The Gypsy people population has been composite from the very beginning, with different ethnic groups brought together during their initial great migration from India. The population came into being outside of India, though the various ethnic elements began inside India. This is supported linguistically and increasingly more based on history. For the extensive amount of Persian and Byzantine Greek influence upon the Romany language, members of the migration out of India stayed in these areas long enough for this to occur, and they no doubt brought members of those populations into the evolving Romany population. The fragmentation of the Romany population occurred on a major scale after their arrival into Europe in the 14th century. Once in Europe, their particular ability to adjust to outside groups continued, and in some places, the Romany element was dominant enough to assimilate outsiders. (The first European descriptions of the Roma upon their entering Europe emphasised their dark skin and black hair. Through integration with Europeans over the centuries, Gypsies today can also be found with light skin and hair.) In other places, the Romany element was too small to maintain its discrete identity and it was lost, while contributing to the group into which they were absorbed. The Romany population has grown differently in different places, to the point that one group may deny the legitimacy of another group. However, all groups maintain to a greater or lesser degree the barrier between who is Roma and who is not. Thus, there are populations of Romany who have incorporated a substantial foreign genetic element from outside of India, but who remain in terms of their own self-perception Roma, and who speak Romany. Despite what some groups may believe, there is no group that can call themselves the one, "true" Roma. What may be accepted as ,true-Roma" by one group may be gadje to another. Romany culture is diverse, with many traditions and customs, and all tribes around the world have their own individual beliefs and tenets.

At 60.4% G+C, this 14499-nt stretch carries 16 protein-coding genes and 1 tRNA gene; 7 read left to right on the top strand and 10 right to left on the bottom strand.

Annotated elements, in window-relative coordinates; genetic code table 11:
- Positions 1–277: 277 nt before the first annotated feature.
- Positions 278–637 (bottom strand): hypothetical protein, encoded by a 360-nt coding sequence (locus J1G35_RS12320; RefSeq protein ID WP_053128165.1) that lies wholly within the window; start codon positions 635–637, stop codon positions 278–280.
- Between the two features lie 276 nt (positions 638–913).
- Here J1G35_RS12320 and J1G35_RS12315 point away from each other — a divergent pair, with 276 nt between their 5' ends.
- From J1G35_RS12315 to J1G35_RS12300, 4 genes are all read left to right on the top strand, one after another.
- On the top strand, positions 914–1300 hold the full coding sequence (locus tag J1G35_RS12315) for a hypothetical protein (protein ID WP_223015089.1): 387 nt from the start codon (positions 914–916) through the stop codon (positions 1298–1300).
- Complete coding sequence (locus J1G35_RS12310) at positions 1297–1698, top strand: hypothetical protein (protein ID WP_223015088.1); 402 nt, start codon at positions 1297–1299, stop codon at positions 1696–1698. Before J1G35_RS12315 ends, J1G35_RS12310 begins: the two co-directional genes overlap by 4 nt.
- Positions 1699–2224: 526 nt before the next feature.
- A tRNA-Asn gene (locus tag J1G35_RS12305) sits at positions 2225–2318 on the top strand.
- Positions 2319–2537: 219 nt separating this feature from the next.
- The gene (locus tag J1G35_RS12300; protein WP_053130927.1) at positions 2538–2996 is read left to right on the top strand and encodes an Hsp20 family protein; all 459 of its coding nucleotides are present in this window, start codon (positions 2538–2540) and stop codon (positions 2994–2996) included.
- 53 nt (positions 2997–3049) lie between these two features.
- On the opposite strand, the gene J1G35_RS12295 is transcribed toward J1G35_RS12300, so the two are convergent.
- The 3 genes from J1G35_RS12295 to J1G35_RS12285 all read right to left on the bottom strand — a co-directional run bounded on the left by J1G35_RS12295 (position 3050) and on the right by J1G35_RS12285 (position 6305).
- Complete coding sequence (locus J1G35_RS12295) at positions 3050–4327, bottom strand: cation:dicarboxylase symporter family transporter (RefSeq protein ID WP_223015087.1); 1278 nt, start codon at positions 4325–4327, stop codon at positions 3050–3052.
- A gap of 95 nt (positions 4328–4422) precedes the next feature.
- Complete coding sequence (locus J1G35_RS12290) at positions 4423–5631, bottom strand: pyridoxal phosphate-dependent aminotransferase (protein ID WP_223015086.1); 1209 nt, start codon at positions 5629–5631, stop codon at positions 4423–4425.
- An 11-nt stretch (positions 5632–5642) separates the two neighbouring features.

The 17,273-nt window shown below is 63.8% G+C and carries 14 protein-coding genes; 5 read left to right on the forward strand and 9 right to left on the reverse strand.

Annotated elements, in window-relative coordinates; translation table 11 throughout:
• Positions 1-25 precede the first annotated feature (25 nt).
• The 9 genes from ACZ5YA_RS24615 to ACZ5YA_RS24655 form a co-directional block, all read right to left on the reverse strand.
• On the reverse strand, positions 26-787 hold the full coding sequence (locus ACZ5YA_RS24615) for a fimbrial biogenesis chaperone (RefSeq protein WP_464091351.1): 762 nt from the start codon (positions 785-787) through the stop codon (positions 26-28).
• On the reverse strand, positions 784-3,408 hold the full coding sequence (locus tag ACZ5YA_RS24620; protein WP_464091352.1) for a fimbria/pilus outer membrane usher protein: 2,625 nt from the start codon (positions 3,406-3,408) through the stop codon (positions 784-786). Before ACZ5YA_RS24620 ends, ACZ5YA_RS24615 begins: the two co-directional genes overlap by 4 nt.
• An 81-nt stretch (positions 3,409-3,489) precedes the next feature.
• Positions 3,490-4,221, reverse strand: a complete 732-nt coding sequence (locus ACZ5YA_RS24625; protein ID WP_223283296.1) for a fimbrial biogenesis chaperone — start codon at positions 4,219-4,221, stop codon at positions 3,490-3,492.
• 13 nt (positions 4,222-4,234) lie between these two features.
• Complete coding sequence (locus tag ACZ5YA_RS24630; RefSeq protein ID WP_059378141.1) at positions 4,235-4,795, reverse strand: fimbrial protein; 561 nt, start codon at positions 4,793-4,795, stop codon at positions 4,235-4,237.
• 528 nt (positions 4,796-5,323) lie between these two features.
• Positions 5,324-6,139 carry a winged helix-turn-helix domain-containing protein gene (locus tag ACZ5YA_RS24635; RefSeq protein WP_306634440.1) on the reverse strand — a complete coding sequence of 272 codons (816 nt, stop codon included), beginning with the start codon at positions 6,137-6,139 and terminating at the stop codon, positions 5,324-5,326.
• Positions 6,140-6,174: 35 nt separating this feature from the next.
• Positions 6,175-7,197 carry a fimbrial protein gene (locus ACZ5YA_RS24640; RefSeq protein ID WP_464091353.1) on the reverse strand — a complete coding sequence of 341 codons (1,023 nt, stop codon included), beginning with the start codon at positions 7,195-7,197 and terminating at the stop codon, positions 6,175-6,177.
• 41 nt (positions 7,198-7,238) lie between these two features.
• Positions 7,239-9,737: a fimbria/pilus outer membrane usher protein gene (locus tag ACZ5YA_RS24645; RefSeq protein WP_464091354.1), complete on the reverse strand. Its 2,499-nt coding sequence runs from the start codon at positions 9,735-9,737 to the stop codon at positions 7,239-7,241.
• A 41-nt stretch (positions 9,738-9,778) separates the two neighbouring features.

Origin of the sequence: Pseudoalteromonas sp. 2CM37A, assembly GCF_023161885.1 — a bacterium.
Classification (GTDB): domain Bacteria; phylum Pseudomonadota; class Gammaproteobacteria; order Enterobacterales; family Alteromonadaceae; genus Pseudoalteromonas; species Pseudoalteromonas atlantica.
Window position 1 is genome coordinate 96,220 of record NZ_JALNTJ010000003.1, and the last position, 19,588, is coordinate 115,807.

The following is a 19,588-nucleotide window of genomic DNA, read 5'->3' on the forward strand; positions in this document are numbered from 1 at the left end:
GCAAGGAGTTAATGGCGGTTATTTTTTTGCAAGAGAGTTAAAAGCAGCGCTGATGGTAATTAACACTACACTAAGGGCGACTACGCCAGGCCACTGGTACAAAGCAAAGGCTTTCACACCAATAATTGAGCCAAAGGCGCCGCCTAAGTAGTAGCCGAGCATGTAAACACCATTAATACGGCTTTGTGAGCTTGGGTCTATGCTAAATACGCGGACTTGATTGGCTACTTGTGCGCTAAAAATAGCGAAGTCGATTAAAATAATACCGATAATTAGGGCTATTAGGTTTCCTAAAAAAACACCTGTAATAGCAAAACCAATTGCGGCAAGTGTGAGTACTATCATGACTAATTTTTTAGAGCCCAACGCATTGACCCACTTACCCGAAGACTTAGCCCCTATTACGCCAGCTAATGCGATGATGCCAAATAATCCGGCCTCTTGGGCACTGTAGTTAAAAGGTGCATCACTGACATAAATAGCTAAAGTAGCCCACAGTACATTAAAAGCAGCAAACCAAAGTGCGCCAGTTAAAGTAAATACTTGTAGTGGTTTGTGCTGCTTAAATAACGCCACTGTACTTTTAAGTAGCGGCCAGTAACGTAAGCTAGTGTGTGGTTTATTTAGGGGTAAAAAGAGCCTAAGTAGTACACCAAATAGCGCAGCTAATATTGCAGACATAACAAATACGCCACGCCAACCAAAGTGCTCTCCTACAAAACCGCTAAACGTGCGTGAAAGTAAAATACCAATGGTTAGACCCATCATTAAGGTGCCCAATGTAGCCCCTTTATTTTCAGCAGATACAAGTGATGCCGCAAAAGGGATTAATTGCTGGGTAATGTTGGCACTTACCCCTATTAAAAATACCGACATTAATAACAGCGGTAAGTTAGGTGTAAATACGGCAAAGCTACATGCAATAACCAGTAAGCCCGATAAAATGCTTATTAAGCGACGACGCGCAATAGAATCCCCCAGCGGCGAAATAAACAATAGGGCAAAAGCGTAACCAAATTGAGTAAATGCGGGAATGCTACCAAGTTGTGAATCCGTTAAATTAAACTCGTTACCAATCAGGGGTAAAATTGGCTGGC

The Encyclopedia of World Problems and Human Potential is a unique, experimental research work of the Union of International Associations. It is currently published as a searchable online platform with profiles of world problems, action strategies, and human values that are interlinked in novel and innovative ways. These connections are based on a range of relationships such as broader and narrower scope, aggravation, relatedness and more. By concentrating on these links and relationships, the Encyclopedia is uniquely positioned to bring focus to the complex and expansive sphere of global issues and their interconnected nature.
The initial content for the Encyclopedia was seeded from UIA’s Yearbook of International Organizations. UIA’s decades of collected data on the enormous variety of association life provided a broad initial perspective on the myriad problems of humanity. Recognizing that international associations are generally confronting world problems and developing action strategies based on particular values, the initial content was based on the descriptions, aims, titles and profiles of international associations.
Non-profit, apolitical, independent, and non-governmental in nature, the UIA has been a pioneer in the research, monitoring and provision of information on international organizations, international associations and their global challenges since 1907.